Then spake the chief butler unto Pharaoh, saying, I do remember my faults this day: Pharaoh was wroth with his servants, and put me in ward in the captain of the guard’s house, both me and the chief baker: And we dreamed a dream in one night, I and he; we dreamed each man according to the interpretation of his dream. And there was there with us a young man, an Hebrew, servant to the captain of the guard; and we told him, and he interpreted to us our dreams; to each man according to his dream he did interpret. And it came to pass, as he interpreted to us, so it was; me he restored unto mine office, and him he hanged.

Then Pharaoh sent and called Joseph, and they brought him hastily out of the dungeon: and he shaved himself, and changed his raiment, and came in unto Pharaoh.

Joseph interprets Pharaoh’s dreams as an omen of coming climate change: the seven fat cows are seven years of plentiful harvest while the seven starving cows represent a terrible drought. Only by long-term planning can the political leadership of Egypt avert humanitarian crisis (coincidentally, it is a story which makes me wonder if the most stridently religious folk have even paused to think about their favorite text).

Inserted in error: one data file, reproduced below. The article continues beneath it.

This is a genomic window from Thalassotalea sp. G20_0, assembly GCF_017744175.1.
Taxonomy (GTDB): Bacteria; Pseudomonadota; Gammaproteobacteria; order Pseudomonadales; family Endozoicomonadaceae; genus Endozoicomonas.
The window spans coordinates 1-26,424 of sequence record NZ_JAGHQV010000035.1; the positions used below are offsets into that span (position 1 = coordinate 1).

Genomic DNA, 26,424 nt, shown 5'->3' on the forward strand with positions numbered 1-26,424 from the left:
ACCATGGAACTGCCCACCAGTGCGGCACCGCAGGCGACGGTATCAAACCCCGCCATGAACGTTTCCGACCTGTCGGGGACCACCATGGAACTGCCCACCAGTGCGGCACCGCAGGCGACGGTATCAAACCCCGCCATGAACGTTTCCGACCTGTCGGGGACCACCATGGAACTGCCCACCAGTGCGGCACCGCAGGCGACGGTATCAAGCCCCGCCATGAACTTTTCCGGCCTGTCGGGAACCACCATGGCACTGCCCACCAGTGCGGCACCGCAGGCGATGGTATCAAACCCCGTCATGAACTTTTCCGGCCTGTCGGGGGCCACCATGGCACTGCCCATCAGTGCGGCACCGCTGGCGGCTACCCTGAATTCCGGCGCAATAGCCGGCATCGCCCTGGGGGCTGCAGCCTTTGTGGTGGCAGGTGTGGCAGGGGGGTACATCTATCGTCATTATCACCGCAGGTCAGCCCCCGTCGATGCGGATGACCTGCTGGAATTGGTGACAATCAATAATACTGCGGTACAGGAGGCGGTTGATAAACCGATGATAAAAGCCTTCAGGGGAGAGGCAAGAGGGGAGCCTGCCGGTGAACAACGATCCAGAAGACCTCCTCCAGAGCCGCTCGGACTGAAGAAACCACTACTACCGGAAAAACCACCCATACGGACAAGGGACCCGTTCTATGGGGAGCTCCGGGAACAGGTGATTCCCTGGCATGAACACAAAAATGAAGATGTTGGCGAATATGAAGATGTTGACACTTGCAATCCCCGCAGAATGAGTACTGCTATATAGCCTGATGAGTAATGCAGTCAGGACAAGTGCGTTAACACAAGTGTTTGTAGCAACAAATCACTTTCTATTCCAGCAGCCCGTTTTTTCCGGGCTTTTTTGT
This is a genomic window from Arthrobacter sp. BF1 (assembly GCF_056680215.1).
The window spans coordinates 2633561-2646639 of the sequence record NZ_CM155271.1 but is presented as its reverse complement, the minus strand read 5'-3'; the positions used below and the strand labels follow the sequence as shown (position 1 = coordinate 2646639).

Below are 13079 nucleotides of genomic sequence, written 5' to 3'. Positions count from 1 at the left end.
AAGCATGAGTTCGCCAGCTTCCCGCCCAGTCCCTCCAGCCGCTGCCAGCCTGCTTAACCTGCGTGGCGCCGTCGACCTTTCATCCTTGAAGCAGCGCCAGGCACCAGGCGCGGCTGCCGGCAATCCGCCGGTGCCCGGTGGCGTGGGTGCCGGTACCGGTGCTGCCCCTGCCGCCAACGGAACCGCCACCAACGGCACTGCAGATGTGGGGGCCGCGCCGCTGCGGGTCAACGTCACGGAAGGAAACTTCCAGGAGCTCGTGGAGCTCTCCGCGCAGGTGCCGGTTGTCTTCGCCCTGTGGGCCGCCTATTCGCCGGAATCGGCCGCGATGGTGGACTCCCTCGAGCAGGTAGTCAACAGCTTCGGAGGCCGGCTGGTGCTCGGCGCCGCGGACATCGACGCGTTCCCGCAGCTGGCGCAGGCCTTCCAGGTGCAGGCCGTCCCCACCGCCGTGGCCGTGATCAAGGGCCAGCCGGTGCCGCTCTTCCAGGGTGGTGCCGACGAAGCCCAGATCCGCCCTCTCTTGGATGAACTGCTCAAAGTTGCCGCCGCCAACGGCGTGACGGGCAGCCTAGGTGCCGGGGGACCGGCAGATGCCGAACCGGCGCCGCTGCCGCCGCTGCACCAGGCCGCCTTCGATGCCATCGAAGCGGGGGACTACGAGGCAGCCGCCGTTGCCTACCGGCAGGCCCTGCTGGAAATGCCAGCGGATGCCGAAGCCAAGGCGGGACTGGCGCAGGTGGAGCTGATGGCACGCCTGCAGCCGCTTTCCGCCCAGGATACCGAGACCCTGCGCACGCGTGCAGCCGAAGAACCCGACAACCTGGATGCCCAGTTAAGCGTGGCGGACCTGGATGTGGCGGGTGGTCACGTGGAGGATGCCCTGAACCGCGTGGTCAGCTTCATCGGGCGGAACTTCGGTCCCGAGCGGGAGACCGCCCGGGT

Joseph Interprets Pharaoh's Dream

Joseph Interprets Pharaoh’s Dream

Dreams are the most numinous experience we are likely to have. It is very hard not to be like Pharaoh and see portents of the future in the strange imagery of dreams. However for all of the time that dreams are filled with apocalyptic farm animals or oracular produce, they are just as often filled with the Flintstones, sailboards, toothpaste, the girl from algebra class, Honda hatchbacks and suchlike detritus of one’s personal experience and/or contemporary mass culture.

Sigmund Freud, the doyenne of dream interpretation in the contemporary(ish) world, believed that our dreams and nightmares revealed truths hidden by the conscious mind. In the symbolic language of dream imagery, we are able to put together patterns which are obscure (or distasteful or forbidden)—at least according to Freud.

freud-interpretation-of-dreams

Naturally I am an adherent of science and reason. I hold no truck with imaginary supernatural beings such as ghosts and gods. Yet dreams constitute  phenomena which I have experienced—which we have all experienced-which can and do stand outside the ordinary mundane frame of reference.  Even if they are not sent by Hypnos or Yahweh, it seems wise to allow dreams to influence what you create and desire…and what you are afraid of.

As the poet said, “Learn from your dreams what you lack”

Archduke Franz Ferdinand and his wife get in their car in Serbia five minutes before they are both shot

Archduke Franz Ferdinand and his wife get in their car in Serbia five minutes before they are both shot